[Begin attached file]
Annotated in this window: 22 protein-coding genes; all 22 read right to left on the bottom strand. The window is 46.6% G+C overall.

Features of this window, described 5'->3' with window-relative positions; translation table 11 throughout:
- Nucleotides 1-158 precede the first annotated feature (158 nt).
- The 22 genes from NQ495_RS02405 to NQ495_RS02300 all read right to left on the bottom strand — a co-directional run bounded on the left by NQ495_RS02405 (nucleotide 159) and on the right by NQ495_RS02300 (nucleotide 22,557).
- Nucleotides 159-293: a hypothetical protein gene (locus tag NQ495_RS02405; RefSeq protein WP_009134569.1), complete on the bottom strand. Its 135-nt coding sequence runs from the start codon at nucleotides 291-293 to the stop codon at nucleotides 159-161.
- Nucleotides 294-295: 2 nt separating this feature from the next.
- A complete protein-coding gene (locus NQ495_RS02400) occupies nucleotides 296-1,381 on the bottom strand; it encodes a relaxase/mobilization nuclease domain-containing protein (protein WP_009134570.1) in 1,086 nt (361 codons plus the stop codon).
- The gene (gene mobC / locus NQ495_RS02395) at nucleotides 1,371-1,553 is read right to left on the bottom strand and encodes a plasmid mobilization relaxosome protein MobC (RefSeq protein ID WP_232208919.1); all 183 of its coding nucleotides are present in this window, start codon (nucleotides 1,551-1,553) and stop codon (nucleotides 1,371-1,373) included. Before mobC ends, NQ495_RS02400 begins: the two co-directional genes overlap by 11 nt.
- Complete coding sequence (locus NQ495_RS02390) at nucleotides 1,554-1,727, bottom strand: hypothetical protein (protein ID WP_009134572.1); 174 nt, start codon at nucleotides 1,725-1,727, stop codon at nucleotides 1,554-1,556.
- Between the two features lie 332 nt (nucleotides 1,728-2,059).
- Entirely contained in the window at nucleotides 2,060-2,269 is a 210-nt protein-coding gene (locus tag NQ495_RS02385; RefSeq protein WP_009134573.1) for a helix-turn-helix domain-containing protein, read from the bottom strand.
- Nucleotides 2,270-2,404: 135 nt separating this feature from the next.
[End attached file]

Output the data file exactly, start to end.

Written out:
Annotated in this window: 22 protein-coding genes; all 22 read right to left on the bottom strand. The window is 46.6% G+C overall.

Features of this window, described 5'->3' with window-relative positions; translation table 11 throughout:
- Nucleotides 1-158 precede the first annotated feature (158 nt).
- The 22 genes from NQ495_RS02405 to NQ495_RS02300 all read right to left on the bottom strand — a co-directional run bounded on the left by NQ495_RS02405 (nucleotide 159) and on the right by NQ495_RS02300 (nucleotide 22,557).
- Nucleotides 159-293: a hypothetical protein gene (locus tag NQ495_RS02405; RefSeq protein WP_009134569.1), complete on the bottom strand. Its 135-nt coding sequence runs from the start codon at nucleotides 291-293 to the stop codon at nucleotides 159-161.
- Nucleotides 294-295: 2 nt separating this feature from the next.
- A complete protein-coding gene (locus NQ495_RS02400) occupies nucleotides 296-1,381 on the bottom strand; it encodes a relaxase/mobilization nuclease domain-containing protein (protein WP_009134570.1) in 1,086 nt (361 codons plus the stop codon).
- The gene (gene mobC / locus NQ495_RS02395) at nucleotides 1,371-1,553 is read right to left on the bottom strand and encodes a plasmid mobilization relaxosome protein MobC (RefSeq protein ID WP_232208919.1); all 183 of its coding nucleotides are present in this window, start codon (nucleotides 1,551-1,553) and stop codon (nucleotides 1,371-1,373) included. Before mobC ends, NQ495_RS02400 begins: the two co-directional genes overlap by 11 nt.
- Complete coding sequence (locus NQ495_RS02390) at nucleotides 1,554-1,727, bottom strand: hypothetical protein (protein ID WP_009134572.1); 174 nt, start codon at nucleotides 1,725-1,727, stop codon at nucleotides 1,554-1,556.
- Between the two features lie 332 nt (nucleotides 1,728-2,059).
- Entirely contained in the window at nucleotides 2,060-2,269 is a 210-nt protein-coding gene (locus tag NQ495_RS02385; RefSeq protein WP_009134573.1) for a helix-turn-helix domain-containing protein, read from the bottom strand.
- Nucleotides 2,270-2,404: 135 nt separating this feature from the next.